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ActivismGlobal Warming

Then & Now Photos Show Melting of Himalayan Glaciers

melting Himalayan glaciers photos

Stunning then & now photos of the Himalayan Glaciers show the clear results of climate change in the “Third Pole.”

Mountaineer, photographer, and filmmaker, David Breashears, has climbed the Himalayan Mountains 5 times in the last 3 years. Working on a documentary for the Public Broadcasting Service (PBS), Breashears climbed the mountains and also brought with him a black-and-white photograph taken by the English mountaineer George L. Mallory in 1921.

Breashears took a photo of the exact same place Mallory had taken his photo of 87 years before. The results are clear, a ton of ice and snow is missing now.

Breashears went on from there to help found the Glacier Research Imaging Project, retracing “the steps of some of the world’s greatest mountain photographers as they took pictures — many of them not previously published or displayed — over the past 110 years across the Himalaya and the Tibetan Plateau” and taking photos from exactly those spots.

The result of this project is an exhibition — “Rivers of Ice: Vanishing Glaciers of the Greater Himalaya” — on display at the Asia Society Museum in New York until August 15.

“These then-and-now pictures have a powerful effect on the viewer, one that I hope will bring home the reality — and serious consequences — of global warming. Gazing at Italian photographer Vittorio Sella’s 1899 picture of the Jannu Glacier in Nepal — a huge ice tongue filling a valley — and then comparing it to my 2009 photo, in which the glacier has disappeared, creates a profound sense of unease,” Breashears writes.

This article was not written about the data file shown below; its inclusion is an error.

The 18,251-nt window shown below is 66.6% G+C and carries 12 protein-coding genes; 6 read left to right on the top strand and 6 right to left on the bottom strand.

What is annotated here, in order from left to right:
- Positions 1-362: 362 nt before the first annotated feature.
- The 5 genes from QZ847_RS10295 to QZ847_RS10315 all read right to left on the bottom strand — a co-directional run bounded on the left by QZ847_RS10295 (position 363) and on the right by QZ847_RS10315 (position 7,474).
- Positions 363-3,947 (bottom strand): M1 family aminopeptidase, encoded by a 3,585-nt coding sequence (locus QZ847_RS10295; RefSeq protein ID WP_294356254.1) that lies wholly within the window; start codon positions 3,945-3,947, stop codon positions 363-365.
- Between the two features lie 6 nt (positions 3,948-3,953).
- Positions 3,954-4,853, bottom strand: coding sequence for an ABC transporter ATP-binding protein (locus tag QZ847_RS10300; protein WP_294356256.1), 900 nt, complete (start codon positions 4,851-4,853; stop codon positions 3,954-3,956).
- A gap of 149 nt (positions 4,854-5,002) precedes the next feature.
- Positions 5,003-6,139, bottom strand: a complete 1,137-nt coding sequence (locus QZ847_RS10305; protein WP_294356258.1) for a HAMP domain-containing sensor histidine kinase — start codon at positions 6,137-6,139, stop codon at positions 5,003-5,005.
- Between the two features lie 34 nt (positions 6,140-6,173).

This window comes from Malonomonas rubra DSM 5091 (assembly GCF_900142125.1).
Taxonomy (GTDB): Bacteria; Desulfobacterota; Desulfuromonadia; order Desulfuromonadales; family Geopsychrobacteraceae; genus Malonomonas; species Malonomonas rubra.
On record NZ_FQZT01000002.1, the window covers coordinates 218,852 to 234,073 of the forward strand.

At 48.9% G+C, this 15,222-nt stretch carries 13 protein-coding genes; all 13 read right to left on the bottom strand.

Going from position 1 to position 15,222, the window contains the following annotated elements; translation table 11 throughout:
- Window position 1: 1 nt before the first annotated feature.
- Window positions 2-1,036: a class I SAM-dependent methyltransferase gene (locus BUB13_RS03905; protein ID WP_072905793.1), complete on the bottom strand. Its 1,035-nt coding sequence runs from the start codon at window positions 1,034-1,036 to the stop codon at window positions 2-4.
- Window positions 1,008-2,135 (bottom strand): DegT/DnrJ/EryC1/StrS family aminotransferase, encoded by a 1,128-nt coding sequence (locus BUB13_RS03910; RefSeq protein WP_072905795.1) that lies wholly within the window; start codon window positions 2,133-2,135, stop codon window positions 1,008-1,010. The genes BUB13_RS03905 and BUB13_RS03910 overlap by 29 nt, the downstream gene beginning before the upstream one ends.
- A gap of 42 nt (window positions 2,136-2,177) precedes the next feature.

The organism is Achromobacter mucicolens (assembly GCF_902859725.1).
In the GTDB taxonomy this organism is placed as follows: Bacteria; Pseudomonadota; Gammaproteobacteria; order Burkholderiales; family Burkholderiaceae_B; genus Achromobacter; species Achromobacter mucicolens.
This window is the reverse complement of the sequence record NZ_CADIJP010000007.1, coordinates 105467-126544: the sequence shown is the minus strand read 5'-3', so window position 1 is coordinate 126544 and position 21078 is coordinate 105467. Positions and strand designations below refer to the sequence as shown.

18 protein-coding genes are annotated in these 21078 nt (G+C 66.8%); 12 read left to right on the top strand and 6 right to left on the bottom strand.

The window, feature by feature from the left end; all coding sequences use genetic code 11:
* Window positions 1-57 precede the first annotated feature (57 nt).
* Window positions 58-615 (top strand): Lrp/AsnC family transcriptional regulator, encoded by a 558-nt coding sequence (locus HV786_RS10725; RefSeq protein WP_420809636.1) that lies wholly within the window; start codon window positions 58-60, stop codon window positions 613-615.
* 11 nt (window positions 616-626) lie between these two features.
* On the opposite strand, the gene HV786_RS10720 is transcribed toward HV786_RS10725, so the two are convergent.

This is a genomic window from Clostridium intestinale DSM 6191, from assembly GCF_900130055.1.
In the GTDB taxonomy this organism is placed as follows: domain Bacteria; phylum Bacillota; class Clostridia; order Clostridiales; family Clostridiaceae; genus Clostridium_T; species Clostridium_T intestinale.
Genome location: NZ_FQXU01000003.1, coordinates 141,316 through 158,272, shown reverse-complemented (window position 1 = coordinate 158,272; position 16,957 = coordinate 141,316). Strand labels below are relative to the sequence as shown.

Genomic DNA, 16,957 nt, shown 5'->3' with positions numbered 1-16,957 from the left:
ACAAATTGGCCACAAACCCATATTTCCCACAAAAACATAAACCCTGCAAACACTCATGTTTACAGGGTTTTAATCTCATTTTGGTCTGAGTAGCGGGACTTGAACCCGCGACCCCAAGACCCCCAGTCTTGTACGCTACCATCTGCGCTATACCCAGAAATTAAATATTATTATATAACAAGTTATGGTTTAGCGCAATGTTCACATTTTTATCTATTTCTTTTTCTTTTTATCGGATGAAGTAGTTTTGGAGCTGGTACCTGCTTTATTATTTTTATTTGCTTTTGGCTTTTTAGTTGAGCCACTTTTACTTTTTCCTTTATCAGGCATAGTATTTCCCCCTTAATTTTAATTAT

“And we should be uneasy. The loss of these frozen reservoirs of water will have a huge impact, as the glaciers provide seasonal flows to nearly every major river system in Asia. From the Indus, Ganges, and Brahmaputra in South Asia, to the Yellow and Yangtze Rivers in China, hundreds of millions of people are partially dependent on this vast arc of high-altitude glaciers for water. As the glaciers recede and release stored water, flows will temporarily increase. But once these ice reservoirs are spent, the water supply for a sprawling, overpopulated continent will be threatened, and the impacts on water resources and food security could be dire.”

To watch a video interview of Breashears, view a photo gallery of this project, or read Breashears full piece on the topic, visit “Tracking the Himalaya’s Melting Glaciers” on Yale360.

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Image Credit: screenshot of Yale360 article




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